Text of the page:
By keeping these tips in mind, you can be sure to rule out the daycares that aren’t right for your child.  Many children spend eight or more hours a day at daycare, so placing your child in the right one is an important decision!



(Source: http://childcare.about.com/od/daycarecenters/tp/pitfalls.htm)


Megan Wilson is a blogger and stay at home mom.  She is passionate about cloth diapering, breastfeeding, cooking, and farm life.


Easy Lunch Recipes and Ideas Your Kids Will Love


Even the most creative parents can have a hard time thinking of fun new ways to come up with fun lunches for their kids. You want something they’ll enjoy eating while still getting the balance of fruits, vegetables, and protein just right. Yet you also need to do the dishes, check your bank statement, pay the electric bill, get the kids ready for bed, finish reading that book – the list goes on and on. Here are a few tried and tips on lunches that will have your kids smiling all the way til dinner – and won’t take you more than a few minutes to make!

  • Change up the bread – plain white can get old after a while. Try stuffing a peanut butter and jelly sandwich in a pita pocket or slathering it on raisin bread. Serve up leftover chicken in a flour tortilla as a wrap, or turkey and cheese on a dinner roll. Wheat breads are healthier because they’re not refined the way white bread is after processing.
  • Leftover pizza from dinner? Pack it in aluminum foil to keep cold.
  • Conversely, if it’s hot food your kid wants, pour some hot soup into a thermos. Most come with a cap that can convert into a cup so they can pour it into something easier to eat from – add a spoon and crackers in a ziplock bag.
  • A word to the wise on granola bars, fruit snacks, and other “healthy” snacks: many of them are packed with high fructose corn syrup, which is the same syrup used in sodas. Check the nutritional labels carefully, especially the sugar content.
  • Peel fruits that need it beforehand and cut into finger-size pieces your kids can eat. Perennial favorites include bananas, apples, pears, and melons.
  • More cutting tips: sandwiches in shapes other than a plain cut-in-half-squares are always a delight. Try triangles, diamonds, or other fun shapes.
  • Not all sandwiches need to come in official sandwich form. Try cheese, crackers, and salami slices, or some other kind of spreadable, such as chicken salad on crackers.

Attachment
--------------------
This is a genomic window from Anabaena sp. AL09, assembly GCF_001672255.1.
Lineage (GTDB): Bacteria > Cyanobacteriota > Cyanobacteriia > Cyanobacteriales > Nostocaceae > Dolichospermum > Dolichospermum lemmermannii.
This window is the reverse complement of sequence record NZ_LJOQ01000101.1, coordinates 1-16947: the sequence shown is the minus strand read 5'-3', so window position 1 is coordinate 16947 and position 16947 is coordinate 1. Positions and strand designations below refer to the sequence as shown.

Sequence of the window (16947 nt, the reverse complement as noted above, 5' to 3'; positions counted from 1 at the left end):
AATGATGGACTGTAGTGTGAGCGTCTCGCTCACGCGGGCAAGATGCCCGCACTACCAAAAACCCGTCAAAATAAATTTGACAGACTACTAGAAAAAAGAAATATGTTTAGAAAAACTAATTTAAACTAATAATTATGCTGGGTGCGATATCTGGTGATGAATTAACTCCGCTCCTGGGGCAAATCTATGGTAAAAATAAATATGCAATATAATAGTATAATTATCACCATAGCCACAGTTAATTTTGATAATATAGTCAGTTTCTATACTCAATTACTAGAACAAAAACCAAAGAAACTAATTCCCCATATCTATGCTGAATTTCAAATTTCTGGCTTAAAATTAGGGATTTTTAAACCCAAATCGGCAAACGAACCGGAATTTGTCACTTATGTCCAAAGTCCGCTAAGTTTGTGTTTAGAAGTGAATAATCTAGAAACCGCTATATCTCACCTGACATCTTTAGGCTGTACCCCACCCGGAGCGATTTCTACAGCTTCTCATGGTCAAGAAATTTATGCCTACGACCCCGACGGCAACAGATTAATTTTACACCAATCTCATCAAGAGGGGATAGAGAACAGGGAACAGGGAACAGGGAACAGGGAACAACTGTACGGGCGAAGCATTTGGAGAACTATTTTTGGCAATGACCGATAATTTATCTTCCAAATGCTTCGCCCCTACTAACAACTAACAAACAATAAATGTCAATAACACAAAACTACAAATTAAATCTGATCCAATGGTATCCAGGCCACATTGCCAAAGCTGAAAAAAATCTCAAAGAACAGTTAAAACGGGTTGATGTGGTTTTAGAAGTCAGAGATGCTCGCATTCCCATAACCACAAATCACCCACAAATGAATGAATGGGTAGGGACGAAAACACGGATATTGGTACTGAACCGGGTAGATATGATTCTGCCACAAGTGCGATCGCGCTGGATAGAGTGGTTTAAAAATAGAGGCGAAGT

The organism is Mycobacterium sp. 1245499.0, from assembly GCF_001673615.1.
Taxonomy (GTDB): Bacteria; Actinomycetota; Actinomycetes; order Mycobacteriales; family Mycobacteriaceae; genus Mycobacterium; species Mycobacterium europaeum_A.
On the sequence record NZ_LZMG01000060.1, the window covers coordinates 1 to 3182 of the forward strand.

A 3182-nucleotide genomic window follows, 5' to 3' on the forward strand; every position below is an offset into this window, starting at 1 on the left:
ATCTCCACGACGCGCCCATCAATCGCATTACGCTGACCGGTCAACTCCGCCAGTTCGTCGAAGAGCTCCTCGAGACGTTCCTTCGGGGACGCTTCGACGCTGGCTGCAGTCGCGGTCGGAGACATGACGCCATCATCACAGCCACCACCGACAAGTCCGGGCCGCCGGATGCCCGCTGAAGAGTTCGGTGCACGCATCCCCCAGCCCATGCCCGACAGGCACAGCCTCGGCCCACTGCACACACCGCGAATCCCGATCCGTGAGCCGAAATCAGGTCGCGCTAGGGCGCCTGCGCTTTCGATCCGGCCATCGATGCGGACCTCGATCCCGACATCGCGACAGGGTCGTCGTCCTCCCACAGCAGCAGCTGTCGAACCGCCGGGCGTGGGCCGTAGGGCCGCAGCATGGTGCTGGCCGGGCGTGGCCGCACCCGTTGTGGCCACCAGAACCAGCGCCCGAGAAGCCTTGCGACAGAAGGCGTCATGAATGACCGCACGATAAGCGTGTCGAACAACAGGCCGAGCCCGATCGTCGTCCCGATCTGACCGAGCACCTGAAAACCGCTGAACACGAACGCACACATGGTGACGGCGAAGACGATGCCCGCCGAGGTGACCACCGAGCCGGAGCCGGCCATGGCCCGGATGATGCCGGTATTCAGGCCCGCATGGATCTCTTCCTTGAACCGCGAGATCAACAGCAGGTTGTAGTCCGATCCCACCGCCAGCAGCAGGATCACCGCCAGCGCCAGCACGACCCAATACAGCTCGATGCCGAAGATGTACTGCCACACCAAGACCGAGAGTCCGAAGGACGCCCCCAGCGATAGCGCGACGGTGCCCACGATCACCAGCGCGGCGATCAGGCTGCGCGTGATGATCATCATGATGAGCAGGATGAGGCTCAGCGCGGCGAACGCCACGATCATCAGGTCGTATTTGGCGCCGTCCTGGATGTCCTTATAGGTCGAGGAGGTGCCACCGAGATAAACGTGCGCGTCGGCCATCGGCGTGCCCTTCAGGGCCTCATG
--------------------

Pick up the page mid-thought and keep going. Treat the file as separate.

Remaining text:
• The same thing applies to veggies that it does to fruit – bite-size is more fun. Carrots and celery sticks are natural go-to’s, but if you’re feeling adventurous, try cutting broccoli into tiny pieces and offering a dipping sauce like ranch or honey mustard.
  • Stay away from bags of chips, which are empty calories and fat for your child. If they crave a salty snack, go with baked tortilla chips instead. A small amount of bean dip will add protein over a container of cheese dip.
  • For older kids who can mix foods together, try this snack on for size: cream cheese with raisins, cranberries, or other dried fruit and honey to spread on graham crackers.
  • Pass on the premade trail mix and make your own: dried fruit, nuts, pretzel sticks, and cereal make a delicious and surprisingly healthy treat.




Author Bio: Nadia Osman is a freelance writer and blogger who writes about lots of different topics, including sperm banks.


Quick School Lunch Ideas

Black Bean Noodles!

 It is no surprise to any parent that kids can be picky eaters. Those with school age children will attest to the sighs of disappoint and rising frustration when your child returns home with the majority of her sack lunch still in the bag, minus the dessert. At least when you make their lunches you have some idea of how much they’re eating. School lunch trays are easily discarded without parents ever knowing if their children ate a single bite.


Packing school lunches doesn’t have to consume much time every morning. In much the same fashion as once a month cooking, you can prepare once a week lunches. Take some time on a Sunday evening to put items into sandwich bags that can be mixed and matched throughout the week. The bags could contain the following items, one portion per bag:

  • sliced cheese
  • lunchmeat (enough for one sandwich)
  • sliced vegetables (carrots, celery, green peppers)
  • fruit (sliced apples, grapes, fresh pineapple, oranges, berries)
  • crackers